Landscapes of the|
Central Great Plains
Overview andJames S. Aber and Susan W. Aber
Table of Contents
Emporia State University Emeritus
For most of the public, the landscape of the central Great Plains is flat, dull, and boring; it is simply a place to fly over or drive across to another destination. Spanning the vast region between the Missouri River and Rocky Mountains, the central
Great Plains extend from less than 800 feet elevation on the east to more than 7000 feet at the western margin. Surprisingly diverse landscapes with many scenic and rugged portions contrast with the predominant flat plains.
The landscape, or the lay of the land, is the study of geomorphology, which deals with the description, age, and origin of landforms as well as how landforms change through time. These lectures were developed originally for a course in field geomorphology at Emporia State University (ESU). The lectures have been revised and updated for online presentation with an emphasis on geomorphology of landscape regions in Kansas and Nebraska.
Table of Contents
The Geological Society of America has published field guides that are useful for further information and detailed information about specific subjects and sites in Kansas and surrounding areas.
|Chapter ||Subject |
|Chap. I ||Introduction and geomorphology |
|Chap. II ||High Plains, Pine Ridge, White River Badlands |
|Chap. III ||Arkansas River and Platte River valleys |
|Chap. IV ||Nebraska Sand Hills |
|Chap. V ||Smoky Hills, Blue Hills, and Chalk Buttes |
|Chap. VI ||Flint Hills and Red Hills |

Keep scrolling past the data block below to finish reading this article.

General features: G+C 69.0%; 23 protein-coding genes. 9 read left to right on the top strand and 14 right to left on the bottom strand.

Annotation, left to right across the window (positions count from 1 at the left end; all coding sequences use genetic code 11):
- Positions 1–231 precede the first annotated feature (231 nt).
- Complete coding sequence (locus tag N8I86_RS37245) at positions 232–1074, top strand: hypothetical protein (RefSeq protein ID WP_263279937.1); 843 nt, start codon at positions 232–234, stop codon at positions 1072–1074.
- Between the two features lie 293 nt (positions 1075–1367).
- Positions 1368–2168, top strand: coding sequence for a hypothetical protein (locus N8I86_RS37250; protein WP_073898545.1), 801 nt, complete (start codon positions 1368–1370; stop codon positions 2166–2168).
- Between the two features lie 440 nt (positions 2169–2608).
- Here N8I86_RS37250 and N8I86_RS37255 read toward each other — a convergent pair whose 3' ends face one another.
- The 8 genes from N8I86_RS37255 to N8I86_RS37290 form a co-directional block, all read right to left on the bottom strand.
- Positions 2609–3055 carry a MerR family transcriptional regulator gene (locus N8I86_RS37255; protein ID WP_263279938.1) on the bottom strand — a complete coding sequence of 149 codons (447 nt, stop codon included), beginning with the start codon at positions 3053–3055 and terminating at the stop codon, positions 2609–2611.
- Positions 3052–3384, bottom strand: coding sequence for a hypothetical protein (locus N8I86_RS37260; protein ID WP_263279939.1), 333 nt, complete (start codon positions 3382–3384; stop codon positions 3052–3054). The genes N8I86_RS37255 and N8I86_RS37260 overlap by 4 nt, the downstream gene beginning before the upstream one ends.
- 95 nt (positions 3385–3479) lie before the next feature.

|Chap. VII ||Glacial Hills |
|Chap. VIII ||Osage Cuestas and Chautauqua Hills |
|Chap. IX ||Cherokee Lowlands and Ozark Plateau |
|Chap. X ||Conclusions, acknowledgments, references |
Title image (above) – Meandering dry channel of the Cimarron River in the High Plains at Point of Rocks in the southwestern corner of Kansas. Aerial image taken by ESU students using a helium blimp and radio-controlled camera.
- Centennial Field Guide, vol. 4, South-central section of the Geological Society of America (Hayward 1988).
- From Precambrian rift volcanoes to the Mississippian Shelf Margin: Geological field excursions in the Ozark Mountains (Evans and Aber 2010).
- Exploring extreme and unusual geology in the stable midcontinent (Schulmeister and Aber 2019).
Note: these webpages and illustrations are intended for viewing on a laptop computer, large tablet, or desktop computer with a monitor at least 10 inches in size. A smartphone or small tablet is not suitable for viewing these webpages.
Return to academic webpages.
All rights reserved (2022).
Text and images © by the authors.